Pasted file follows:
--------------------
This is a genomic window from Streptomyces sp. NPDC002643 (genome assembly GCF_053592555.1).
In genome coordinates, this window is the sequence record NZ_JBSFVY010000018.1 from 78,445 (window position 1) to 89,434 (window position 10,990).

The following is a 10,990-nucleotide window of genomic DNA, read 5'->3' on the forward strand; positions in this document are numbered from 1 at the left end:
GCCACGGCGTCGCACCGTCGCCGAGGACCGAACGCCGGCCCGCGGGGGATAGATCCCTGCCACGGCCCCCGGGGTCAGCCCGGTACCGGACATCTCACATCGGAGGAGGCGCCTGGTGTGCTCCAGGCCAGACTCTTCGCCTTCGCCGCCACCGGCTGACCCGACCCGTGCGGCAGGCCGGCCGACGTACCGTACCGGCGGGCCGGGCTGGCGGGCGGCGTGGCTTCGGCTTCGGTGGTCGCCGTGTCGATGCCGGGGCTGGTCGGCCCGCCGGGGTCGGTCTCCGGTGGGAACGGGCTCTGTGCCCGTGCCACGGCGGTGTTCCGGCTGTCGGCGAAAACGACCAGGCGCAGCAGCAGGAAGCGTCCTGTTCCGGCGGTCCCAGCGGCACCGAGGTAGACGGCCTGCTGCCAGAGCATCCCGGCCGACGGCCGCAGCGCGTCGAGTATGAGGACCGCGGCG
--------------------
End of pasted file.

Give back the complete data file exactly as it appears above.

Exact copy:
This is a genomic window from Streptomyces sp. NPDC002643 (genome assembly GCF_053592555.1).
In genome coordinates, this window is the sequence record NZ_JBSFVY010000018.1 from 78,445 (window position 1) to 89,434 (window position 10,990).

The following is a 10,990-nucleotide window of genomic DNA, read 5'->3' on the forward strand; positions in this document are numbered from 1 at the left end:
GCCACGGCGTCGCACCGTCGCCGAGGACCGAACGCCGGCCCGCGGGGGATAGATCCCTGCCACGGCCCCCGGGGTCAGCCCGGTACCGGACATCTCACATCGGAGGAGGCGCCTGGTGTGCTCCAGGCCAGACTCTTCGCCTTCGCCGCCACCGGCTGACCCGACCCGTGCGGCAGGCCGGCCGACGTACCGTACCGGCGGGCCGGGCTGGCGGGCGGCGTGGCTTCGGCTTCGGTGGTCGCCGTGTCGATGCCGGGGCTGGTCGGCCCGCCGGGGTCGGTCTCCGGTGGGAACGGGCTCTGTGCCCGTGCCACGGCGGTGTTCCGGCTGTCGGCGAAAACGACCAGGCGCAGCAGCAGGAAGCGTCCTGTTCCGGCGGTCCCAGCGGCACCGAGGTAGACGGCCTGCTGCCAGAGCATCCCGGCCGACGGCCGCAGCGCGTCGAGTATGAGGACCGCGGCG